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Kalra v. Adler Pollock & Sheehan P.C.

United States District Court, D. Connecticut

January 24, 2019

AASHISH KALRA, et. al. Plaintiffs,



         Kari A. Dooley, United States District Judge The Plaintiffs, Aashish Kalra (“Kalra”), Asia Pacific Ventures, Ltd (“Asia”), and Trikona Advisers, Limited (“TAL”) (collectively, “the Plaintiffs”), bring this action against their former attorney, Michael Gilleran, and his (now former) law firm, Adler Pollock & Sheehan (collectively “the Defendants”). The Defendants represented the Plaintiffs in a series of actions litigated in both Connecticut and the Cayman Islands. In Count One, the Plaintiffs allege legal malpractice. In Counts Two and Three they assert, respectively, claims for breach of fiduciary duty and violations of the Connecticut Unfair Trade Practices Act (“CUTPA”). The Defendants have moved to dismiss Counts Two and Three on the basis that neither states a viable cause of action under Connecticut law. The Plaintiffs oppose the motion. The Court heard oral argument on January 14, 2019. For the reasons that follow, the motion to dismiss is GRANTED in part and DENIED in part.

         Standard of Review

         In deciding a motion to dismiss under Rule 12(b)(6), the Court takes as true all allegations and construes them in a light most favorable to the Plaintiffs. Hoover v. Ronwin, 466 U.S. 558, 587 (1984). To state an adequate claim, “a complaint must contain sufficient factual matter, accepted as true, to ‘state a claim to relief that is plausible on its face.'” Ashcroft v. Iqbal, 556 U.S. 662, 678 (2009) (quoting Bell Atlantic Corp. v. Twombly, 550 U.S. 544, 570 (2007)). “A claim has facial plausibility when . . . plaintiff pleads factual content that allows the court to draw the reasonable inference that the defendant[s] [are] liable for the misconduct alleged.” Id. “Although all allegations contained in the complaint are assumed to be true, this tenet is ‘inapplicable to legal conclusions.'” LaMagna v. Brown, 474 Fed.Appx. 788, 789 (2d Cir. 2012) (quoting Ashcroft, 556 U.S. at 678); see also Amaker v. New York State Dept. of Corr. Servs., 435 Fed.Appx. 52, 54 (2d Cir. 2011) (same). Accordingly, the Court is not “bound to accept conclusory allegations or legal conclusions masquerading as factual conclusions.” Faber v. Metro. Life Ins. Co., 648 F.3d 98, 104 (2d Cir. 2011) (quoting Rolon v. Henneman, 517 F.3d 140, 149 (2d Cir. 2008) (internal quotation marks omitted)). Consequently, “[t]hreadbare recitals of the elements of a cause of action, supported by mere conclusory statements, do not suffice.” Ashcroft, 556 U.S. at 678 (citing Twombly, 550 U.S. at 555).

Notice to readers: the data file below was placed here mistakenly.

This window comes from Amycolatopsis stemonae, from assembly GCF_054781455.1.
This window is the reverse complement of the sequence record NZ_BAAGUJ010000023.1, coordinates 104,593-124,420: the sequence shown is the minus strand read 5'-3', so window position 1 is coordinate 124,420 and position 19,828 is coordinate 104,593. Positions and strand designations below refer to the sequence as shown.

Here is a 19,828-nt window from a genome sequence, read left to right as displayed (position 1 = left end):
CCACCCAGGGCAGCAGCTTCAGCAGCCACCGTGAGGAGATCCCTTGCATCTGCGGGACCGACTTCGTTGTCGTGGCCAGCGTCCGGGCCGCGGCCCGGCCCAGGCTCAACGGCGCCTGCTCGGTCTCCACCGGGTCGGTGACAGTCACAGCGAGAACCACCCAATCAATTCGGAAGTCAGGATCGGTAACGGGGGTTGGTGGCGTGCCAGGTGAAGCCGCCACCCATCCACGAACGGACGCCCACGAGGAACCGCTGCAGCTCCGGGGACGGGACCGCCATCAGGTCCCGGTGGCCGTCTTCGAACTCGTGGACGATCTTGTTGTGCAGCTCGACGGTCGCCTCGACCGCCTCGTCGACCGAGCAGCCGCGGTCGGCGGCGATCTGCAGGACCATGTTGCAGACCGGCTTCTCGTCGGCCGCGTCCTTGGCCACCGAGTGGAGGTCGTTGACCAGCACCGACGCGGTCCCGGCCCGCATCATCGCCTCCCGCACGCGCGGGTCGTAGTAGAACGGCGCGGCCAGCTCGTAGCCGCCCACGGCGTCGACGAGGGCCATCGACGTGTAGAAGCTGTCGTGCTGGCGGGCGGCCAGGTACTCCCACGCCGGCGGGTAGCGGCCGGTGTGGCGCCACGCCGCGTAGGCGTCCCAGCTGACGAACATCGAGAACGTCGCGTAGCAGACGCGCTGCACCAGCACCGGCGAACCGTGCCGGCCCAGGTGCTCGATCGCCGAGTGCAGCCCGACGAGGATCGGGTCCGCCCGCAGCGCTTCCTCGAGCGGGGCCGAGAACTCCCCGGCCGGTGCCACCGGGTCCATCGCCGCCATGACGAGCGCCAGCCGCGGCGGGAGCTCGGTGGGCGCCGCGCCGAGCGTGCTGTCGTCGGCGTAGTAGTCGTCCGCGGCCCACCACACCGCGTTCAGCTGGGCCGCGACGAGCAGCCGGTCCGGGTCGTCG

Factual Allegations

         The complaint's allegations, taken as true for purposes of this motion, are summarized as follows. The Plaintiffs entered into an attorney-client relationship with the Defendants in or around April 2011. Defendant Gilleram continued in this relationship until October 2015. Defendant Adler Pollock & Sheehan continued in this relationship until January 2015. During the course of the attorney-client relationship, the Defendants represented the Plaintiffs in no less than five lawsuits or appeals in state, federal and foreign courts. Prior to and during the period of representation, the Defendants told the Plaintiffs, inter alia, that they were experienced commercial litigators, knowledgeable and well versed in international bankruptcy law, and highly skilled in the conduct of litigation, to include achieving prompt and favorable settlements.

         Plaintiff Asia was a 50% owner of TAL, a Cayman Island entity. Plaintiff Kalra is the controlling principal of Asia. TAL was also 50% owned either by non-party Rakshitt Chugh or one of his related entities. As a result of a dispute between Kalra and Chugh, the Plaintiffs brought suit against Chugh and his related entities in this Court, Civil Action No. 11-CV-0215 (SRU). Therein, the Plaintiffs claimed that Chugh breached his fiduciary duties and pleaded related causes of action arising out of the parties' joint interest in TAL. In that litigation, a prejudgment remedy was granted and, on April 9, 2012, Chugh posted a $1 million bond in lieu thereof.